Obedience must come first. Otherwise it really isn’t obedience.

  • In what area of your life do you find it hardest to put obedience first?
  • What is an example of a time when God showered disproportionate blessings on you in response to your obedience?
  • Pray that God will help you put obedience first in your heart and allow the blessing to follow as He sees fit.

Solution to Every Puzzle

 

John 2:4

What matters to you matters to Jesus.

People sometimes have a hard time keeping my grandsons separate. It’s easy to understand the confusion as they all three have a three-letter name that begins and ends with a vowel: Ira, Isa, and Uri. If you’d like a bit of help, let me explain that Ira is the one whom you’ll see walking around, almost all of the time, with a Rubik’s cube in his hand, its squares constantly clacking as he solves it, scrambles it, and then solves it again.

Although I think it is pretty cool that Ira can solve the traditional three-by-three cube in something like thirty seconds, I honestly have no interest in learning the various algorithms and patterns necessary to move beyond dumb luck.

On the other end of the scale, Ira is utterly obsessed with the crazy things. He owns practically every type of cube (and other shapes) available. The highlight of his summer will be coming up this weekend as he travels to Des Moines for a competition.

Who knew there were Rubik’s cube competitions? They have all manner of events and their own star system. Ira today described himself as a “peasant” in the cubing world.

As I said, I have no interest in cubing, but I have an interest in Ira. That’s why I don’t mind supporting him in this, paying for entries, and so forth.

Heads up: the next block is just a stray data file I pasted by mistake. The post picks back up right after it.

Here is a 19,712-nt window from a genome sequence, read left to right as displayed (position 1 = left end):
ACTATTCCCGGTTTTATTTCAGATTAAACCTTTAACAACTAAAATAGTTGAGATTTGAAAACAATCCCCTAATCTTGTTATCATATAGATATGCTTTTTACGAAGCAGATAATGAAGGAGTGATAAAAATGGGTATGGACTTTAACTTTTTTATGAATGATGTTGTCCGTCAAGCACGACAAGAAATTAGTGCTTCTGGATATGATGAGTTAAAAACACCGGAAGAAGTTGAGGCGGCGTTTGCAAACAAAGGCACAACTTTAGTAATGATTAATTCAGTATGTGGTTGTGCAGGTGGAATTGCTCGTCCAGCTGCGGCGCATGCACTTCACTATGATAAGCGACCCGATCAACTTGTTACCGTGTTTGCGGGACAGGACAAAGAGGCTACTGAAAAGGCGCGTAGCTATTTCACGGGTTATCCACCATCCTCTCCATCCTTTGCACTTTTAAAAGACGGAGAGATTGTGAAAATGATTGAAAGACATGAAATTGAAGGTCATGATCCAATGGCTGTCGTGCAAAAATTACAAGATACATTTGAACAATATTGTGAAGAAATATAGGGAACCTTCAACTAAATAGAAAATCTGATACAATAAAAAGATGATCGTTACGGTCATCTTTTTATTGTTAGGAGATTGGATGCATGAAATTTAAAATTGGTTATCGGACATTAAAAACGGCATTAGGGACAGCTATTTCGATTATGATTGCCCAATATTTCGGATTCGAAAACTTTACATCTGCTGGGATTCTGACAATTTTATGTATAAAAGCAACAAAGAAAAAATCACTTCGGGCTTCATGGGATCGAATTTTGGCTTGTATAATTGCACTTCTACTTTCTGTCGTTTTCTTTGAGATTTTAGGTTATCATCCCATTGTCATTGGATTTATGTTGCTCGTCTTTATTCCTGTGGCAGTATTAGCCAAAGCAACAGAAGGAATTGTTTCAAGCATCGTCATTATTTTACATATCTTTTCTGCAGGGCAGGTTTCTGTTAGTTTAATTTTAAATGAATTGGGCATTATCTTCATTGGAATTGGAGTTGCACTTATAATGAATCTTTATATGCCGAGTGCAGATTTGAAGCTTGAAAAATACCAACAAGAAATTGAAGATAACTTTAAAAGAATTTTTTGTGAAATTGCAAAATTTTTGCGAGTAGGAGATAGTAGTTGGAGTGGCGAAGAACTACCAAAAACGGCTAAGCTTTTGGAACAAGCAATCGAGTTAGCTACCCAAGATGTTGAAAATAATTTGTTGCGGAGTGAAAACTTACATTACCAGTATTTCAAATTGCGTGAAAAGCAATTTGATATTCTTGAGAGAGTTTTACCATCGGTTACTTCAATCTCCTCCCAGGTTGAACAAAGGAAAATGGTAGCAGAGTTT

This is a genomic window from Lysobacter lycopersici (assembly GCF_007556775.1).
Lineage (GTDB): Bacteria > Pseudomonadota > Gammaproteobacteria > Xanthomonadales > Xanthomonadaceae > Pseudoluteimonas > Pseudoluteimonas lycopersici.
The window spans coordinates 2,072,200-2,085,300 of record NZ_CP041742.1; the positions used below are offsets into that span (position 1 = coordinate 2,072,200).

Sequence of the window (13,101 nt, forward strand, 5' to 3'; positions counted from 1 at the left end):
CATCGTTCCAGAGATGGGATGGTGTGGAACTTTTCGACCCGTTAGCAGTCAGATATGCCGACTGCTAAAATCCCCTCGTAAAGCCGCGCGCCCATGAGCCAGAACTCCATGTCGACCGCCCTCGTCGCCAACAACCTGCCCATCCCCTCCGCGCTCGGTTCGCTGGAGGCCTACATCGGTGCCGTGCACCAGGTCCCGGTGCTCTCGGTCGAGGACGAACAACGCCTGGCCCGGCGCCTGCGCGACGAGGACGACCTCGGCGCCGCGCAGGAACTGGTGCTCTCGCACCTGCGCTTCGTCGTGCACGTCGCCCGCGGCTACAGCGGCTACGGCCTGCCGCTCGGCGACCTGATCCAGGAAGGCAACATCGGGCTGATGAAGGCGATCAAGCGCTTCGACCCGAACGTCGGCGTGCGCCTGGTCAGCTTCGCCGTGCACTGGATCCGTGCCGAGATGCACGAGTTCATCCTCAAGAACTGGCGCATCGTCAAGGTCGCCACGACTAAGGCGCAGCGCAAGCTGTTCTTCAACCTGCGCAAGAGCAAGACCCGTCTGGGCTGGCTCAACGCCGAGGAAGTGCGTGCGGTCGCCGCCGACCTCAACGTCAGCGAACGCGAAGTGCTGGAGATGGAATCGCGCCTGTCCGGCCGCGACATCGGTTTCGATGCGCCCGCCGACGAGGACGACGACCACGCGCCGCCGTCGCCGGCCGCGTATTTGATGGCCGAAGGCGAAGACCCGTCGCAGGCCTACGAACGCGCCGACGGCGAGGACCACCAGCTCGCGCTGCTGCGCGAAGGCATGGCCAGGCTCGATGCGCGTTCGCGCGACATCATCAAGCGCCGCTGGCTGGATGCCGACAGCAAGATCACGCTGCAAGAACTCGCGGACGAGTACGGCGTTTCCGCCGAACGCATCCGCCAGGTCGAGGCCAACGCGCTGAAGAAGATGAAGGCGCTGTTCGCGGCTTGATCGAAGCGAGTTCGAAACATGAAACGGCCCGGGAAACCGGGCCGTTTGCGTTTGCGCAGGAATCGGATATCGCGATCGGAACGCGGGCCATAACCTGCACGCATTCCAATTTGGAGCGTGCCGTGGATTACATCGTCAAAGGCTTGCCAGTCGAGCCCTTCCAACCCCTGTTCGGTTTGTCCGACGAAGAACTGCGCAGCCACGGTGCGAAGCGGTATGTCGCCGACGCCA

How much more does Jesus care about the minutiae of our lives. If it matters to me, then it matters to Him. Why would I keep it to myself?

  • Are there aspects of your life that you believe are too trivial to involve Jesus with? Why?
  • What else might keep you from allowing Jesus to take an interest in what matters to you?
  • Examine your life and systematically open every part of it to the One who is your greatest advocate.

Don’t Turn to the Toaster

 

John 2:1-3

It’s not the problem you face but how you face the problem.

We used to spend a good deal of time with Pat, a woman who had an endless string of problems. Perhaps you know someone who seems to always have a terrible crisis coming down the road, but actually that wasn’t Pat. While she thought that she had an endless string of problems, what she really had was a steady flow of fairly insignificant matters, many of them created by her own folly.

“My supervisor complained that I made too many personal calls!”

“The bank repossessed my car, and now I can’t get to the casino.”

I listened and gritted my teeth. Finally, one day, as she cursed “my luck” because something really important–I think maybe her toaster quit working–had marred her day, I had listened to enough.

“Trent is paralyzed,” I noted.

Trent, a father of two, had gone from a capable, active young man to a hopelessly paralyzed fellow in a motorized wheelchair in the course of a few weeks. His wife didn’t know how they could pay for their house, pay for his care, or raise their daughters.

All the while that Pat complained about her luck, Trent and his family kept as strong an outlook as you could hope. I’d be lying if I said they didn’t experience some dark days, but mostly they kept their faces toward Christ throughout the worst of times.

Pat, I’m afraid, kept her face toward the toaster. I’m sure I needn’t mention that her outcome was less satisfactory.

  • What is the biggest problem that you are facing at the present?
  • Do you find it easy or difficult to turn first to Jesus in the face of problems great and small?
  • Ask God to assist you in making your problems His problems.